From the introduction to John Limon’s Stand-Up Comedy in Theory, or, Abjection in America, a book I’ve got electronic access to through UA’s web site, but which seems so strong by like page three I’m going to have to just buy a copy and tear it up, highlighteringly:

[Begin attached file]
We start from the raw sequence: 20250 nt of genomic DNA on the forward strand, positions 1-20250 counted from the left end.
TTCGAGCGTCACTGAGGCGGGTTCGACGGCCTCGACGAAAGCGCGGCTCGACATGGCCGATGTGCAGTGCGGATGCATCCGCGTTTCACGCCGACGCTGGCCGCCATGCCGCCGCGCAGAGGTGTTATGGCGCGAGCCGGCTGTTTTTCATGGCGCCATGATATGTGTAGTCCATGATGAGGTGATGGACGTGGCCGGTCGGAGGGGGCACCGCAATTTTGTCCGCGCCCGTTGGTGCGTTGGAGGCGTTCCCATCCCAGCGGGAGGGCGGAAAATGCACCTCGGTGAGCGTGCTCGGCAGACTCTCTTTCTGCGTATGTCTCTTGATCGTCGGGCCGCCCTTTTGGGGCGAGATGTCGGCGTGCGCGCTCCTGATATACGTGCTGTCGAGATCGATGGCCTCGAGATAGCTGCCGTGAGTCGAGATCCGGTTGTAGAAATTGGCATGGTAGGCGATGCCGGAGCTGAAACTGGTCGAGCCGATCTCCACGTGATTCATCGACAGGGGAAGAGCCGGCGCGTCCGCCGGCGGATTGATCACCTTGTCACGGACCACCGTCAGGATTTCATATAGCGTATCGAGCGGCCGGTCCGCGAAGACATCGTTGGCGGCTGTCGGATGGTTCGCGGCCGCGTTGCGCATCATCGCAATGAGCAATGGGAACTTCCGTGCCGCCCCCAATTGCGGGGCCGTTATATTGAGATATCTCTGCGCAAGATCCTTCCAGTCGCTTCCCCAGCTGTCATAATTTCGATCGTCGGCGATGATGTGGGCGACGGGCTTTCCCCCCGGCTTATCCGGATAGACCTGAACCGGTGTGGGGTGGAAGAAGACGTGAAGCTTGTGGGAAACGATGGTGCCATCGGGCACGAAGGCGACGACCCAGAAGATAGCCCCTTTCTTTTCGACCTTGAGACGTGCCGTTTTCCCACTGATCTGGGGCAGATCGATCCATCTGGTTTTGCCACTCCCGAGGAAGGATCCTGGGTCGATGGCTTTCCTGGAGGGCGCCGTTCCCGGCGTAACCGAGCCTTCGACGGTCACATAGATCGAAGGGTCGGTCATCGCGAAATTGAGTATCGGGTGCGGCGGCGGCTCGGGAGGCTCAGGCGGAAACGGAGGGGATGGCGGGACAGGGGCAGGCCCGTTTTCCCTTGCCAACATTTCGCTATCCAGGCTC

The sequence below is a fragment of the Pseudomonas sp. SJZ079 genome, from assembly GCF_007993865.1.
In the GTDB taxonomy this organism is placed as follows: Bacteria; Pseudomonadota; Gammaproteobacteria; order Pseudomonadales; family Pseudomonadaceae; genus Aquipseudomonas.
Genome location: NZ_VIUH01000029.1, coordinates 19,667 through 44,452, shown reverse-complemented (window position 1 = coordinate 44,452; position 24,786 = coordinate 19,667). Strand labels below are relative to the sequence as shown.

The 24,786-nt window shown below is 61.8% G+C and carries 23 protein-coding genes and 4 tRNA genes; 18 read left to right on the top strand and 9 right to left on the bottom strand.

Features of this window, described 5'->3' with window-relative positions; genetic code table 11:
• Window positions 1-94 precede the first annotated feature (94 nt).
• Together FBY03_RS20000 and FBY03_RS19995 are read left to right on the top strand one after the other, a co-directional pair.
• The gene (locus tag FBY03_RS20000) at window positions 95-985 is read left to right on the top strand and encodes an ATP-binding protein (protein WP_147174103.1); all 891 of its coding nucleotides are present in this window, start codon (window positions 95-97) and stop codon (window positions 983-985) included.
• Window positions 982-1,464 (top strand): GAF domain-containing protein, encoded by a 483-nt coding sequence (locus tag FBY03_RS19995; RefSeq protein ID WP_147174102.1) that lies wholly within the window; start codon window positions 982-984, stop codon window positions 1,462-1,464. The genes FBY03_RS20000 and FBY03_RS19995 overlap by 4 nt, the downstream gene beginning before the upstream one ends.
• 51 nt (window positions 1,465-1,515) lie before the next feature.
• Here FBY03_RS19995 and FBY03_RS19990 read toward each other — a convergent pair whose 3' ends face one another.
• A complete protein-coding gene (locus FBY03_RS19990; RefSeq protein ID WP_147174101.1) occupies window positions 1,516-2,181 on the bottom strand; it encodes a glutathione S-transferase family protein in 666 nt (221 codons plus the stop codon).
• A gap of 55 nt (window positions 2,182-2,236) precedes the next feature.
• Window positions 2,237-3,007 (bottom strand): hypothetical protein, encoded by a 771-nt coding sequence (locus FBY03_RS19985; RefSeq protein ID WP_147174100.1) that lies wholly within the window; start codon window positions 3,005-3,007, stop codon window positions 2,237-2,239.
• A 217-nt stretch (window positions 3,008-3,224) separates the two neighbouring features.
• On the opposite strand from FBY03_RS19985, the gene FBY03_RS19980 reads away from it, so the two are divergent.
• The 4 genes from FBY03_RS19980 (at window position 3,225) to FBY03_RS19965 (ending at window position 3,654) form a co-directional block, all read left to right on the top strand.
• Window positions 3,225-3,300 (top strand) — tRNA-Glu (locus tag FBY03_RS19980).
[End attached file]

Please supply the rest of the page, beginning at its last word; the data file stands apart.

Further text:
The one-sentence version of the theory of this book would state the claim that what is stood up in stand-up comedy is abjection. Stand-up makes vertical (or ventral) what should be horizontal (or dorsal). [. . .] The conclusion of the [Lenny] Bruce essay [which opens the book] is that “stand-up is the resurrection of your father as your child,” which approaches the same point from another angle. What I took as the essential Lenny Bruce moment is the joke (if that is what it is) that concludes “I am going to piss on you” and provokes, at one performance, seventeen seconds of boisterous laughter. What struck me is how phallicly aggressive Bruce was able to make this infantile threat, so that he appeared to the audience as punishing father and naughty son in rapid oscillation, just as his audience had to vibrate (this vibration seems to me the essence of laughter) between terrorized child and permissive parent. The abject gets erected and mobilized in the place of the phallus. To “stand up” abjection is simultaneously to erect it and miss one’s date with it: comedy is a way of avowing and disavowing abjection, as fetishism is a way of avowing and disavowing castration. Fetishism is a way of standing up the inevitability of loss; stand-up is a way of standing up the inevitability of return.